A Fun & Easy Visual Processing Activity
“Children are not things to be molded, but are people to be unfolded.” ~ Jess Lair
Years ago, when my daughter was a small tot we had a friend over for dinner. He started playing with my daughter’s play-dough and showed her this game. It soon became a favorite game in our home. Since then I have played this visual processing activity with many children. It is a fun way to work on a variety of vision skills as well as having the added sensory benefits of handling play-dough.
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Play-Dough Press: A Fun & Easy Visual Processing Activity
This visual processing activity is super fun and engaging for the kids. One of the best parts of this game is that it is a boredom buster that easy to take on the go. Take it out to dinner or maybe on a road trip. All you need is a small container of playdough and random objects in your environment.
Target Skills for Play-Dough Press:
Visual Processing Skills: Visual Scanning, Visual Closure, Visual Discrimination, Visual Figure Ground, and Sensory Processing.
Materials for Play-Dough Press:
- Play-Doh or Thinking Putty
- If you want to add some more sensory fun to this activity, you can always make your own play dough
- Random Objects
Instructions for Play-Dough Press:
- Take turns pressing the play-do onto different objects. One person presses the play-do onto an object in their environment while everybody else closes their eyes.
- To make it more simple have a field of 6 items to choose from with distinctive shapes.
- To make it more difficult you can make imprints that are mirror images of the object or are only part of a whole object like the fan example in the picture.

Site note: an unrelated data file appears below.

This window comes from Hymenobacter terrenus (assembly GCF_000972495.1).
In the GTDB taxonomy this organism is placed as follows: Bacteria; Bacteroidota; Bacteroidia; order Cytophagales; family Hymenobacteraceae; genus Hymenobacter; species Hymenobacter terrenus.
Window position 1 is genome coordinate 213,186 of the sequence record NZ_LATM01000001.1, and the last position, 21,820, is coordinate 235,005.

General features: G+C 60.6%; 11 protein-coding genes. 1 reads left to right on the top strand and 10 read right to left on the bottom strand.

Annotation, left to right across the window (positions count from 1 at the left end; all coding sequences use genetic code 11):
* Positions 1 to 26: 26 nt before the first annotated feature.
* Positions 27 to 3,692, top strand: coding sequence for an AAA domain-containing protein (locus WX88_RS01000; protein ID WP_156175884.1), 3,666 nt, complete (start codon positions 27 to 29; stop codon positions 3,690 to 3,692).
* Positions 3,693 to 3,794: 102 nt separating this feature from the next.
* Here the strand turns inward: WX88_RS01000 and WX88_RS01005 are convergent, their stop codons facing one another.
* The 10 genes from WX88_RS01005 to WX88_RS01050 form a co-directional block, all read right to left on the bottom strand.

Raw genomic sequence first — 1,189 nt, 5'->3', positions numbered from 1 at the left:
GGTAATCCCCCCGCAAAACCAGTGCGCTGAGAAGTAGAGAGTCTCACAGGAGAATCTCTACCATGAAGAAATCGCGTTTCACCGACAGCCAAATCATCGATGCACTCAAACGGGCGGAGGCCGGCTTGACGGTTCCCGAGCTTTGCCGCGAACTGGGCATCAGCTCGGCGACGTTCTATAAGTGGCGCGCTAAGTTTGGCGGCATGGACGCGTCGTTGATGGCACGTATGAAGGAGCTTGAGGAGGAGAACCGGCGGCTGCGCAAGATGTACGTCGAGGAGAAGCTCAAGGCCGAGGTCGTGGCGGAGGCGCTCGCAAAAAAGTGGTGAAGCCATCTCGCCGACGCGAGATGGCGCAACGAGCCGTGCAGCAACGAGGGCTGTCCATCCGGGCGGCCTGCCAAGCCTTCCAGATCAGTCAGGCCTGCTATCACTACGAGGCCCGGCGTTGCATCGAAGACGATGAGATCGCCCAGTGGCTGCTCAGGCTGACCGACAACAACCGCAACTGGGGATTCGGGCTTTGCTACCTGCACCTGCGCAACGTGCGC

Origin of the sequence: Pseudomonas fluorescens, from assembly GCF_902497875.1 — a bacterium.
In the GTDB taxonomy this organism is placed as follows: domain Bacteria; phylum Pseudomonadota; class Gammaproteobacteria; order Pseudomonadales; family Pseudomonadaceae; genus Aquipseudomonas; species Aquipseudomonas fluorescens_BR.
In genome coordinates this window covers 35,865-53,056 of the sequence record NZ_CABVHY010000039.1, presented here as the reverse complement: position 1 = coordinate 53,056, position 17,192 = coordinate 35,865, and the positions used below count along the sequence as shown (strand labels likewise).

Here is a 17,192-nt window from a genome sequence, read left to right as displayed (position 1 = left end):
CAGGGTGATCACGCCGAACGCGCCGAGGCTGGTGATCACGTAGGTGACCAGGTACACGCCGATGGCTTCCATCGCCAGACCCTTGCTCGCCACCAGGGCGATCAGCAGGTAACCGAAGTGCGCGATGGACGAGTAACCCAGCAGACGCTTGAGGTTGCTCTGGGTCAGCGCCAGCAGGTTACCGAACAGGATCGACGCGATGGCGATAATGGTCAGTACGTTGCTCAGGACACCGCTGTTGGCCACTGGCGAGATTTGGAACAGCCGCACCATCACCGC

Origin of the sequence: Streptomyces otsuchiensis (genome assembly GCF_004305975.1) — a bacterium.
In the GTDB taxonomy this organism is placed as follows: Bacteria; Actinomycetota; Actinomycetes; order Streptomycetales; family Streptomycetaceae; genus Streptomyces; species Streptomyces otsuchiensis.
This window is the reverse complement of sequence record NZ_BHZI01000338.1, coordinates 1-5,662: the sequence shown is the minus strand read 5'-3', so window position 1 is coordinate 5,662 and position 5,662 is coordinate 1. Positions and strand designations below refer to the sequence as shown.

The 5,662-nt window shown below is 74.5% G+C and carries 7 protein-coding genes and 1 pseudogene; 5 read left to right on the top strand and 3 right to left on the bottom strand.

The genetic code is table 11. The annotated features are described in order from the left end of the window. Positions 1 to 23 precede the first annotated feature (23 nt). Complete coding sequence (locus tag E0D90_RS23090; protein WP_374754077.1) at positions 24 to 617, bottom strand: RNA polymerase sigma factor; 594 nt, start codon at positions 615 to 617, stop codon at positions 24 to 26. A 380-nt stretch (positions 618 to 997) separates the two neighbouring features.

See below for an explanation of these vision skills.
–refers to the pattern of fixations and saccades while an individual is examining visual stimuli. Scanning is first rather disorganized in infants, then becomes more exploratory but fairly limited, and finally develops into controlled, goal-directed behavior. In older children and adults, scanning emerges as more sophisticated visual search skills and is part of a larger set of selective attention abilities.
–the ability to visualize a complete whole when given incomplete information or a partial picture. This skill helps children read and comprehend quickly; their eyes don’t have to individually process every letter in every word for them to quickly recognize the word by sight. This skill can also help children recognize inferences and predict outcomes. Children with poor visual closure may have difficulty completing a thought. They may also confuse similar objects or words, especially words with close beginning or endings.
–the ability to determine exact characteristics and distinctive features among similar objects or forms. In reading, this skill helps children distinguish between similarly spelled words, such as was/saw, then/when, on/one, or run/ran.
Visual Figure Ground
–the ability to perceive and locate a form or object within a busy field without getting confused by the background or surrounding images. This skill keeps children from getting lost in details. Children with poor figure-ground become easily confused with too much print on the page, affecting their concentration and attention. They may also have difficulty scanning text to locate specific information.